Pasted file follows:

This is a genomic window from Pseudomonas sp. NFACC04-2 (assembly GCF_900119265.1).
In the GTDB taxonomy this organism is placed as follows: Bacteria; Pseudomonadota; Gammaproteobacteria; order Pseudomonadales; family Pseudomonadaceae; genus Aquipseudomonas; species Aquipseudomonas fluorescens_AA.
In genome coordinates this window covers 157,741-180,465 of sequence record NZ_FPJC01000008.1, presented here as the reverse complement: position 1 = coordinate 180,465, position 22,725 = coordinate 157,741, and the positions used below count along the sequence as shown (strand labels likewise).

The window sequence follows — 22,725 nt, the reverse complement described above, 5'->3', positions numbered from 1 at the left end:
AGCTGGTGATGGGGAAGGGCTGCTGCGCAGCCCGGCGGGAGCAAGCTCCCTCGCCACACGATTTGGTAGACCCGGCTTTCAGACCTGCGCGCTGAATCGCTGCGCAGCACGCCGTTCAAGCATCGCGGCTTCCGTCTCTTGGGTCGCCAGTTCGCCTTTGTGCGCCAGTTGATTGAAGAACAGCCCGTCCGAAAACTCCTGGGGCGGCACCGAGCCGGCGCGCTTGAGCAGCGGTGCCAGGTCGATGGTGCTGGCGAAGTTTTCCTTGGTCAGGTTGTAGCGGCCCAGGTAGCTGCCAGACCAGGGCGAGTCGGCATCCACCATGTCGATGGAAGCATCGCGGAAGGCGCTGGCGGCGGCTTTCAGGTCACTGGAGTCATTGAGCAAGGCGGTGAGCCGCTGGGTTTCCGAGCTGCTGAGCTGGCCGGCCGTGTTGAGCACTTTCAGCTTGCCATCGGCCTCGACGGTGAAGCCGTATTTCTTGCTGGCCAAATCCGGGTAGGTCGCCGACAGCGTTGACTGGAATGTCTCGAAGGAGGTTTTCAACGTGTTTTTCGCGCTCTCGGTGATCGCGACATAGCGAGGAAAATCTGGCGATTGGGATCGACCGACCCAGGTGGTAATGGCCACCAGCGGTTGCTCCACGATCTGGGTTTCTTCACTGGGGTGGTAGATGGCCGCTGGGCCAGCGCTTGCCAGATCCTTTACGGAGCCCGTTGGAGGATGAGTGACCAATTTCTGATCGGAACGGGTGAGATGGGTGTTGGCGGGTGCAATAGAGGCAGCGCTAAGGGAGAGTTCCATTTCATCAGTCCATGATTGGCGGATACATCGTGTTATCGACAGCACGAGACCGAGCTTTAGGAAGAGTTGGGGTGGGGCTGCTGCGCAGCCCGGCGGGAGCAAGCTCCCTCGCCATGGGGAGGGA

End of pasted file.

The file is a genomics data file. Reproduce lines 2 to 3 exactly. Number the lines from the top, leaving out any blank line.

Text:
In the GTDB taxonomy this organism is placed as follows: Bacteria; Pseudomonadota; Gammaproteobacteria; order Pseudomonadales; family Pseudomonadaceae; genus Aquipseudomonas; species Aquipseudomonas fluorescens_AA.
In genome coordinates this window covers 157,741-180,465 of sequence record NZ_FPJC01000008.1, presented here as the reverse complement: position 1 = coordinate 180,465, position 22,725 = coordinate 157,741, and the positions used below count along the sequence as shown (strand labels likewise).